Outdoor Exercise and Air Quality

Looking out the window at a clear sunny day might give you an overwhelming urge to get active in the great outdoors. However, pollutants, allergens, and other lung irritants are not always visible in the atmosphere. If you’re going out for a for a run or a ride (or a surf or a skate!) take the necessary steps to avoid inhaling harmful airborne particles. Here are our top recommendations for staying active outside while protecting your lungs.

Knowledge is Power

Before you plan any outdoor exercise check the Air Quality Index in your area. With descriptive classifications, colors, and numerical values, the AQI makes it easy to understand the density of air pollution when going outdoors. Many phones have this information built in on their weather app, but special apps also exist to provide even more detailed air quality reports and maps. If you’re going to be working out outside, you’re going to be taking in more air (and air particulates) than the average commuter on a stroll. It’s also important to note that the rapid oxygen demands of exercise mean that air coming in through your nose will (in part) bypass the natural filtration process of your nose hairs. While the AQI category of “moderate” might seem reasonable for your daily walk, examine the data further and weigh your options with consideration when your goal is to work up a sweat outside.

Location, Location, Location

If you live in an area with chronically elevated AQI ratings, consider adjusting your outdoor routes to include more green spaces, more trees, and more distance from busy streets. Studies have shown that Londoners who take their daily walks in parks see greater benefits from their physical activity than those who walk through exclusively urban environments. Roads and sidewalks that run between tall buildings have especially poor air quality, as exhaust, dust, and other particulates become trapped in these concrete canyons, and are continually stirred by traffic. Limit your time in these locations, if possible.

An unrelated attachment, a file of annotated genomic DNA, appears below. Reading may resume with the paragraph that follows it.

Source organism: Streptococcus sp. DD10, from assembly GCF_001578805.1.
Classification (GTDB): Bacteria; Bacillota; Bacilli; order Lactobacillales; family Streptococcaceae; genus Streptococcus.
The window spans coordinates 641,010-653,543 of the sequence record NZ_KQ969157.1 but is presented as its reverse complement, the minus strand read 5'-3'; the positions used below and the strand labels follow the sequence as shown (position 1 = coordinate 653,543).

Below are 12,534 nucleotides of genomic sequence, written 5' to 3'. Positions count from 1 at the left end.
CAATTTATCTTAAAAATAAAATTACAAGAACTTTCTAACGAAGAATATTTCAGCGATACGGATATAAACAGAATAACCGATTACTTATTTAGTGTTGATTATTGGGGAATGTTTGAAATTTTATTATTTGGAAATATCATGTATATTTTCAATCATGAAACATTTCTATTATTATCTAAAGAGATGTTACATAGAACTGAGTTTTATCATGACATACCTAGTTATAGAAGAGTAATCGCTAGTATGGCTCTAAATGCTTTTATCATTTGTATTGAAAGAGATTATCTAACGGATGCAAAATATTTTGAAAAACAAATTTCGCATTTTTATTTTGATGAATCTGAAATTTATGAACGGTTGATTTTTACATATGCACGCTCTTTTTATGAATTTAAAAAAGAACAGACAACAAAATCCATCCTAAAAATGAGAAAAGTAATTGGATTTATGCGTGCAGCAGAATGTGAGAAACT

Masks Un-Masked

When shopping for a sport-centric solution for personal air filtration it all comes down to masks. While other wearable air filters do exist, they function only when the wearer is stationary. With so many face masks on the market (at prices ranging from $1 to $250) how can you be sure you’re getting something that’s functional, not just flashy? There’s an easy way to check. There are two certifications a mask can get form the CDC, N95 and N99. Masks with the N95 rating will filter out 95% of particles and a N99 mask will keep out 99%. Masks with these certifications are reliable filtration solutions—but only if they fit. We strongly recommend buying a sample mask in the variety you’re interested in before investing in a multi pack. Every face shape is different, and factors like ear size and jaw length can have a huge effect on functionality. Afterall, a mask only filters air if the air you’re breathing goes through the mask instead of creeping in around it.  

Going Forward

As athletes, we’re always thinking about optimizing what we put in our body. That care and consideration shouldn’t stop with just food and drinks. Inform yourself of the environmental factors that can affect your health and take appropriate precautions when necessary. Ultimately, only you can know what’s right for your body. But we hope this article sheds light on a few of the changes you can make in your outdoor exercise routines to mitigate risk and limit your exposure to airborne particulates.   

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